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Presently we face an unfortunate situation where narrow interest groups, often supported by Govt’s are taking it to the heights of absurdity by curbing expression or worse, giving impunity to ideas . We have witnessed this pandering of the ‘we are hurt’ syndrome during the Vishwaroopam controvertsy and even the latest case of arresting bloggers in Bangladesh. The case of arresting Atheists is particularly of concern since, it is a direct display of fanatic zeal. No religion or ideology is beyond criticism. If an imaginary religious or ideological group called Leprechronians have a problem with the flying sphaghetti monsterists (Pastafarians) criticising or mocking their Leprechronian theology, they better be prepared to deal with it in kind. That applies equally to any historical or mythological character.

I started with oxymorons, so let me conclude with it. Free speech need to be goddamn free. There is no freedom or free will, if a personal God exist. Even if he hates it, he knew you would have spoken that being omniscient. But that metaphor is important, since it emphasizes the real freedom– freedom to go wrong. And that is a lot more worthy than the hurts caused by sharp or at times maliganant criticism. We desperately need it to explore, create and even expunge ideas.

 





OUR CONFORMITY PROBLEM

3 04 2013

As a young nation our saga has never been very impressive. Yes, we did move ahead from being a newly independent nation plagued by extreme poverty and schisms based on religion, caste and linguistic identities in 1947. The geopolitical situation were never to our advantage, nor were we particularly known for our enterprise or hard work. We somehow scraped through without being a big time failure which might be something compared to some of our neighbours,  but hardly an achievement to boast about. It is not poverty, corruption, casteism, religious/linguistic divide which have been the ultimate road blocks in our path. These or similar problems existed in every nation and society, and do not have quick fixes. The chains that have dragged our progress is deep rooted in our mindset. We have a serious herd mentality problem; a combination of extreme paternalism and a misplaced pride in our culture.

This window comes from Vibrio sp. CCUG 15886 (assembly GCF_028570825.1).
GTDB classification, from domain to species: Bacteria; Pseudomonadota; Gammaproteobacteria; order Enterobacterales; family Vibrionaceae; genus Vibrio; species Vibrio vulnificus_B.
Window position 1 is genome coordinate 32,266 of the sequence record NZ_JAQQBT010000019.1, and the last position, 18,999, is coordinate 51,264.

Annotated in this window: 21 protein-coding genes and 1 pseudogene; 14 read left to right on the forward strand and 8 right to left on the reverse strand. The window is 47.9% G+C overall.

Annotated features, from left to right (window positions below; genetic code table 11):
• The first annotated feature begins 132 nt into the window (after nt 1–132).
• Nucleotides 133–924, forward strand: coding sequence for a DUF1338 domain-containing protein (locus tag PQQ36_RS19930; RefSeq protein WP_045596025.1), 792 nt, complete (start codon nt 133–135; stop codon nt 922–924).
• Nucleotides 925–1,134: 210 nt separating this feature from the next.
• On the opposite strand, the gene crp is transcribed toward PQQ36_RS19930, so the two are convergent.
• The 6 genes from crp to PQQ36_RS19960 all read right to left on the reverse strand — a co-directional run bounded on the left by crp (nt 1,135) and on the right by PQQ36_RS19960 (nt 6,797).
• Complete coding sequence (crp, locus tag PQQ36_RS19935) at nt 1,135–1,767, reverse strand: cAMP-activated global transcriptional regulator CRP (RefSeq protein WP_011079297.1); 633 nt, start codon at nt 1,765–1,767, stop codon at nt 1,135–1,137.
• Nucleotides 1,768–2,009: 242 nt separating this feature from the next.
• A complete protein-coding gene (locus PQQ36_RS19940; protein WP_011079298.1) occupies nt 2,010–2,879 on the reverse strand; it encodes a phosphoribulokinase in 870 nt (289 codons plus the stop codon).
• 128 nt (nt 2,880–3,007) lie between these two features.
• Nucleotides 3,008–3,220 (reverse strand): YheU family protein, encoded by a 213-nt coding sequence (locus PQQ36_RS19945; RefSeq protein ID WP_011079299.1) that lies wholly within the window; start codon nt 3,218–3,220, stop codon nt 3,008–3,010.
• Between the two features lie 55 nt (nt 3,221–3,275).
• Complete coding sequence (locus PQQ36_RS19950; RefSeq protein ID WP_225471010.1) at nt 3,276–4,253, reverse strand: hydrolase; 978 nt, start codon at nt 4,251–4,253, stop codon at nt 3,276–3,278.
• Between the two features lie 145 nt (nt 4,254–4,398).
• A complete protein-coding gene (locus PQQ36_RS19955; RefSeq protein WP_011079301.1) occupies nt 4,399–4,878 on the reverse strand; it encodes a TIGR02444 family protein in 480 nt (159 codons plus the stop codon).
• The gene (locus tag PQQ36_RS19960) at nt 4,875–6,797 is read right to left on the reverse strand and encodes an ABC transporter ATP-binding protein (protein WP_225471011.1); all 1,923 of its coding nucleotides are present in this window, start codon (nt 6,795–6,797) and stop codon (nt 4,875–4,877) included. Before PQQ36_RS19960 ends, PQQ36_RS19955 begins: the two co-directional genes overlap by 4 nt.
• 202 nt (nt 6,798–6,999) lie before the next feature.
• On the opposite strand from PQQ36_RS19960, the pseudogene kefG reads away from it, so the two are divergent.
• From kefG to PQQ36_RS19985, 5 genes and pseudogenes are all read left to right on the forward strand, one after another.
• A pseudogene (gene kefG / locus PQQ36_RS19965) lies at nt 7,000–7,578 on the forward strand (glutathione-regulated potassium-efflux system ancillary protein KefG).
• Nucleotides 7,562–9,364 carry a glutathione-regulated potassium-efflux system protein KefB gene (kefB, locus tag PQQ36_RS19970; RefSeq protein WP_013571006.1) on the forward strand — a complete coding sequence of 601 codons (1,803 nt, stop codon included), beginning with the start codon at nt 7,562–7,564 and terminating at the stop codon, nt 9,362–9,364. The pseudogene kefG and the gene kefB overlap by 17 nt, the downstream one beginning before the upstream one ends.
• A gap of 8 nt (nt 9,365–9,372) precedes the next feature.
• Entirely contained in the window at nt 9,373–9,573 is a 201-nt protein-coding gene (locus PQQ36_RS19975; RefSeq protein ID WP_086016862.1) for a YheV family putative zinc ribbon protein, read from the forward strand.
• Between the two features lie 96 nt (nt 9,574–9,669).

I had the opportunity to have a chit chat with a faculty member of my institute who was quite pleasing and open to discussion. The topic came to why not allow inmates to decide the rules for the girls hostel as is done in some other national institutes. He remarked that people will be uncomfortable with that because we do not have that individualist culture. He was right about the fact that at least some people will be uncomfortable. But the question we fail to address is why. I find it funny that as a 30 year old man, who chose his life partner, I am supposed to eat the food that is virtually decided by my institute. We are so addicted to making rules for others and imposing conformity, that people cannot even imagine giving freedom supplemented with responsibility. Our institutes fail to get at par with the best in world precisely because of our prevailing culture that does not nurture creativity and value individuality. On top of it, we have an even more serious problem of imposing a view or identity over unwilling people.